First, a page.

2015 is the Twitter election.
But Twitter is where the political-media elite go to debate the issues, break and share news, and thrash out the implications of it all.
This means political parties and media outlets have developed brigades of people to create content tailored to shaping the conversation on Twitter. Photos, infographics, clips, posters, ads: the old names we used to call this content are now almost meaningless. Regardless of whether it’s static or moving, all that matters is that the unit of content can be tweeted and retweeted.
The Twitter election also means that news cycles are speeding up. Even just a couple of elections ago, the rhythm of a day on the election campaign trail was set: morning news conference announcing a policy, debate and discussion about its merits in the afternoon, and perhaps a new opinion poll in the evening, all of which got written up overnight for the next day’s newspapers. And then the cycle would begin again.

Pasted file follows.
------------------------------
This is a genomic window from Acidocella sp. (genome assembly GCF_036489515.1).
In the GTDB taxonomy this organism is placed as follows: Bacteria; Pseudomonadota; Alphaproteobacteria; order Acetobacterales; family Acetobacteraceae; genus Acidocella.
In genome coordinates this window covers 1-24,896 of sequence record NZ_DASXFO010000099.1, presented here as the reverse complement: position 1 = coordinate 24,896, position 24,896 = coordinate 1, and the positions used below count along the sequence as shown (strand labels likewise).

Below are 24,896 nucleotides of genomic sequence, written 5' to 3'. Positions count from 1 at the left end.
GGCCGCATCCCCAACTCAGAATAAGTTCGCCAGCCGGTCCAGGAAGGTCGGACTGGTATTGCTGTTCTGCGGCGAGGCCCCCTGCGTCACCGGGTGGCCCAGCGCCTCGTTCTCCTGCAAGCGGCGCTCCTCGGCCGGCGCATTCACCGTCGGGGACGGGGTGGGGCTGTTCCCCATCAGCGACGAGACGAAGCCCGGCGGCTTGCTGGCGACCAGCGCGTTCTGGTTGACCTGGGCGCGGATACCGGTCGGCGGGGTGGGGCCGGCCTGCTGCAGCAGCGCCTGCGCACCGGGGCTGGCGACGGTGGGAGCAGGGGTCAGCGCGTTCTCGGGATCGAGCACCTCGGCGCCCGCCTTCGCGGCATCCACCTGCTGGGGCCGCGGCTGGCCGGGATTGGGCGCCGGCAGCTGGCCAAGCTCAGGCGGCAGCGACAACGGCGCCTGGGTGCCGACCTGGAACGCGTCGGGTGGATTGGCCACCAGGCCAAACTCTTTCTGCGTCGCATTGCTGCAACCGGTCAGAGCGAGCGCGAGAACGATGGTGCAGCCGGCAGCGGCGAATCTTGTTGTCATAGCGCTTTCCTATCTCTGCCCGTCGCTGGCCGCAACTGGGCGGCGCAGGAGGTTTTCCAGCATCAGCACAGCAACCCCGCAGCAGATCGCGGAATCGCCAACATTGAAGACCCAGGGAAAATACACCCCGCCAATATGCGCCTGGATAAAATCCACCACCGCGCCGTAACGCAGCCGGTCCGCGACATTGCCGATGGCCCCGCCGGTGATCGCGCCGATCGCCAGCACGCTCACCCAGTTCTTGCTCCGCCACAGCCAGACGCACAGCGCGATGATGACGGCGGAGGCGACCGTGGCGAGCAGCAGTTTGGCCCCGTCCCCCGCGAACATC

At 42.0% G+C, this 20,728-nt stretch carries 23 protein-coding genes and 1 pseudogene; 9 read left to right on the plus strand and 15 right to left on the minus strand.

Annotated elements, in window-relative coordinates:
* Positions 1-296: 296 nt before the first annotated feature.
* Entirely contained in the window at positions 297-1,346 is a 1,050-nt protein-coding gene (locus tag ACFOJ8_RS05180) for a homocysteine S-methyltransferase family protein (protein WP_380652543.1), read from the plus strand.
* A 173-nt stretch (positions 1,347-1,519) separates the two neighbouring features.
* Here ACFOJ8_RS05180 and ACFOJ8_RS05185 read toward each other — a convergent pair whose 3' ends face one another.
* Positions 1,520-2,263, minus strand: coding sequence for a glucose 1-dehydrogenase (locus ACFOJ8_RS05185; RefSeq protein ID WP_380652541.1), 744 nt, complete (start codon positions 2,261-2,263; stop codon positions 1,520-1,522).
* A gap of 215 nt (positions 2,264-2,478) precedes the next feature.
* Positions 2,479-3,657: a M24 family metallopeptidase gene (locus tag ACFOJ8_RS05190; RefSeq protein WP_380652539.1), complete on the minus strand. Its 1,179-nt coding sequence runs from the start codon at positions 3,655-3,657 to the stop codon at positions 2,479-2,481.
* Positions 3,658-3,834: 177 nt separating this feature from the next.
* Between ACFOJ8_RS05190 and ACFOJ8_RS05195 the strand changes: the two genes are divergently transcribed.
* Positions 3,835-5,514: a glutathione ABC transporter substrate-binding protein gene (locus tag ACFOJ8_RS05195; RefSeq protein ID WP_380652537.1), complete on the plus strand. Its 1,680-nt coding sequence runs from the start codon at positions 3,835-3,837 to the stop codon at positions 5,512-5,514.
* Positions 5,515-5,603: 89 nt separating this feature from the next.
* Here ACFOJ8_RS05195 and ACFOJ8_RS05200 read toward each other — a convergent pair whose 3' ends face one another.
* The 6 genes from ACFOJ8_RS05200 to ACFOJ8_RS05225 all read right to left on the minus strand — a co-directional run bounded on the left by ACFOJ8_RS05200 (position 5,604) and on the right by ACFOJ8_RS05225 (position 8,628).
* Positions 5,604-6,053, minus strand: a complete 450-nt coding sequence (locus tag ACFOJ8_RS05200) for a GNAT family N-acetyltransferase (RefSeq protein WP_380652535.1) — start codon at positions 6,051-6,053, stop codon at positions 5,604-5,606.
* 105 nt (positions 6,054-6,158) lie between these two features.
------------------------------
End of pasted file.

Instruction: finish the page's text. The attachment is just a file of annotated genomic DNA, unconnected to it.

Now the news cycle is much, much faster. Instead of one story dominating a day’s campaigning, we have multiple stories, toing and froing in cycles of claim and counterclaim. This is the two-hour Twitter news cycle identified by US academics.
Take today, for instance…
Ed Miliband announces a policy to abolish non-dom status:
Britain will only succeed when working people succeed – that means the same rules for everyone, including non-doms. pic.twitter.com/MCrLtu1Zaq
— Ed Miliband (@Ed_Miliband) April 8, 2015
The Conservatives dig up old footage of Ed Balls seemingly contradicting this policy:
Fastest unravelling on record?! Ed Miliband and Ed Balls should never be allowed anywhere near our economy pic.twitter.com/IAZQIDO7H8
— Carrie Symonds (@carrieapples) April 8, 2015
The Guardian spot that the Ed Balls footage seems to have been misleadingly edited:
— Nicholas Watt (@nicholaswatt) April 8, 2015
All of that within four or five hours.
How much of this makes its way through to the general public – most of whom don’t use Twitter, remember – is difficult to say. But certainly it shapes opinions amongst the political-media elite who, in turn, help shape public attitudes. And it shows how vital it is to have the resources and organisational structure in place to develop this content and respond in real time.